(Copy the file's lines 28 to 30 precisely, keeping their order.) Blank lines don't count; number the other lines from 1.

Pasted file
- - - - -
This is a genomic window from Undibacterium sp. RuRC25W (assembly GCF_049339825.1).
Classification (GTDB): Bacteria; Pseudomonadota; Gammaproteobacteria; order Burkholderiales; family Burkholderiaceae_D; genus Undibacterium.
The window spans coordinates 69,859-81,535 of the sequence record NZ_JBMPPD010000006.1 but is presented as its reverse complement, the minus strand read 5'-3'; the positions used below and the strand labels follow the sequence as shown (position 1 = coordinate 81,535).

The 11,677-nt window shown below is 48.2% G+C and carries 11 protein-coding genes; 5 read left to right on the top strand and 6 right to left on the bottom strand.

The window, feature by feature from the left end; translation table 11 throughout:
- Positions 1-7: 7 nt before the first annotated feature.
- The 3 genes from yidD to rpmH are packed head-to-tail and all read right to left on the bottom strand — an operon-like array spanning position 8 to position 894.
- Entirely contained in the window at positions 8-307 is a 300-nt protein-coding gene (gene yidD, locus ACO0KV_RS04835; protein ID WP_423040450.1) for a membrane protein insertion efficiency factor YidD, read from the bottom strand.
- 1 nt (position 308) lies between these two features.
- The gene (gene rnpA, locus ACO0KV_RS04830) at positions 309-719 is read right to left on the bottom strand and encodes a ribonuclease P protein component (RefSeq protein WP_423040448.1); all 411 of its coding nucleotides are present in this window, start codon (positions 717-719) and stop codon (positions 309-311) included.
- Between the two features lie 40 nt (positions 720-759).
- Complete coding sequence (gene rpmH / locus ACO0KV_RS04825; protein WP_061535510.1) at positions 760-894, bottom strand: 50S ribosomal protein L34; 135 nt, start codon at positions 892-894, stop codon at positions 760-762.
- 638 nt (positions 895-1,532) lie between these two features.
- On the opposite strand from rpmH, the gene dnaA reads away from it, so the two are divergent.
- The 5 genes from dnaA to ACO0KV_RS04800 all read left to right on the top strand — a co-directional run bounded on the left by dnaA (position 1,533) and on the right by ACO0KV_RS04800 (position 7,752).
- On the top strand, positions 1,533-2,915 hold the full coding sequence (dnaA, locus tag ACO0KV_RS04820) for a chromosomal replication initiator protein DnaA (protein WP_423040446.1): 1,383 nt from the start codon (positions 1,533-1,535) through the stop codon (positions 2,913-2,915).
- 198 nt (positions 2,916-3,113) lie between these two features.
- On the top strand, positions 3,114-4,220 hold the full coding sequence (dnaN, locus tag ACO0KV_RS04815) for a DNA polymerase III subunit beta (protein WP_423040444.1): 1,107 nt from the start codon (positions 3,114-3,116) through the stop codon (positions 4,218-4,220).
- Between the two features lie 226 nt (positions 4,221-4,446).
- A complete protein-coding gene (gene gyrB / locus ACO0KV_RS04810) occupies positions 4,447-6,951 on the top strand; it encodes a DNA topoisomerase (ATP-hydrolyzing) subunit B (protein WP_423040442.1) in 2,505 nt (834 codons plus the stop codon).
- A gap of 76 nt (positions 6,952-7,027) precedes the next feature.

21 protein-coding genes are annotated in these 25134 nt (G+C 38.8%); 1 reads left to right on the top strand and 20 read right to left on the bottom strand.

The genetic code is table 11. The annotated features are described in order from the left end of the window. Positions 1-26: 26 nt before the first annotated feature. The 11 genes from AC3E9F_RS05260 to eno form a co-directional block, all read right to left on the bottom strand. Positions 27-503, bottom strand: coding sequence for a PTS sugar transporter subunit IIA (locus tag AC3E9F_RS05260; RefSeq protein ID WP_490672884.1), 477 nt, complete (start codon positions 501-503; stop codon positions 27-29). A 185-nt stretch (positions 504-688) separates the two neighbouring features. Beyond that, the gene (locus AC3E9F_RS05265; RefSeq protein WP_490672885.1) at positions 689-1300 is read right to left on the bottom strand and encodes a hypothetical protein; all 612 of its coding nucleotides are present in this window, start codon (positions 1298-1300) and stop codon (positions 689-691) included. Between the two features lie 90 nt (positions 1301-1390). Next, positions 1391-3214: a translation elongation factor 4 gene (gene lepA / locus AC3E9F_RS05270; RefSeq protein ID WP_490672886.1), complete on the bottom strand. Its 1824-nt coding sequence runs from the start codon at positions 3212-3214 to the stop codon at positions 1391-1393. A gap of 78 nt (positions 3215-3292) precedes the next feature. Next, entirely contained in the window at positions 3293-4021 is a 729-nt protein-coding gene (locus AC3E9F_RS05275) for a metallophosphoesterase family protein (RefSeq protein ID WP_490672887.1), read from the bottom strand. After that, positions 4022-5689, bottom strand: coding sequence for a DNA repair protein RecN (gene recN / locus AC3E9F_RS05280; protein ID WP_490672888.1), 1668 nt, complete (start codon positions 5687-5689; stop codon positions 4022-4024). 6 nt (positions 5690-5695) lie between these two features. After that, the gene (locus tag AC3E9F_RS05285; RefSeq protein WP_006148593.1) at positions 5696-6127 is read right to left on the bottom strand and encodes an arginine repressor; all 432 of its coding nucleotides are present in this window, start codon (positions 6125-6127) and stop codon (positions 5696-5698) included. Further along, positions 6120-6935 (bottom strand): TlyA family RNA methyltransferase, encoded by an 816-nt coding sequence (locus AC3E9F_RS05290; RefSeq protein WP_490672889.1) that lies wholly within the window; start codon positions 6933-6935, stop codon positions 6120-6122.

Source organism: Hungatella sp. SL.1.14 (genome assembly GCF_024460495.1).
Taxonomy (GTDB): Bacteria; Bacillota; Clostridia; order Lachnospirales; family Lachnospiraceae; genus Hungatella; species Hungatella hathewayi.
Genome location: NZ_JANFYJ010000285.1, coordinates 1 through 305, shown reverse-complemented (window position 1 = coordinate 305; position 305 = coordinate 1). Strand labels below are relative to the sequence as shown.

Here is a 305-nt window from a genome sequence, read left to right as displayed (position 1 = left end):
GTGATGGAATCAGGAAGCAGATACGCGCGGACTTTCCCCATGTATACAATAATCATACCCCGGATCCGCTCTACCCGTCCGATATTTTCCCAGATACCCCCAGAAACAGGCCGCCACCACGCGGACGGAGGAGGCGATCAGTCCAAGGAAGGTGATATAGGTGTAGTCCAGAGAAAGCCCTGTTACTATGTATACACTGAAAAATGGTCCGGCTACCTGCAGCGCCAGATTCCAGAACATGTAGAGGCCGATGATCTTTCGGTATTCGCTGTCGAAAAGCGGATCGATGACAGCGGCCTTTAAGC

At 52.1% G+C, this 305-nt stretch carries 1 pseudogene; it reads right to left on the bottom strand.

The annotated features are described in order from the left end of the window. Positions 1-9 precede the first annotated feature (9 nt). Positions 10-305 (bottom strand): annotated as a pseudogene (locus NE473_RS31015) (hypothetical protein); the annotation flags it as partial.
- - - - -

GTGATGGAATCAGGAAGCAGATACGCGCGGACTTTCCCCATGTATACAATAATCATACCCCGGATCCGCTCTACCCGTCCGATATTTTCCCAGATACCCCCAGAAACAGGCCGCCACCACGCGGACGGAGGAGGCGATCAGTCCAAGGAAGGTGATATAGGTGTAGTCCAGAGAAAGCCCTGTTACTATGTATACACTGAAAAATGGTCCGGCTACCTGCAGCGCCAGATTCCAGAACATGTAGAGGCCGATGATCTTTCGGTATTCGCTGTCGAAAAGCGGATCGATGACAGCGGCCTTTAAGC

At 52.1% G+C, this 305-nt stretch carries 1 pseudogene; it reads right to left on the bottom strand.

The annotated features are described in order from the left end of the window. Positions 1-9 precede the first annotated feature (9 nt). Positions 10-305 (bottom strand): annotated as a pseudogene (locus NE473_RS31015) (hypothetical protein); the annotation flags it as partial.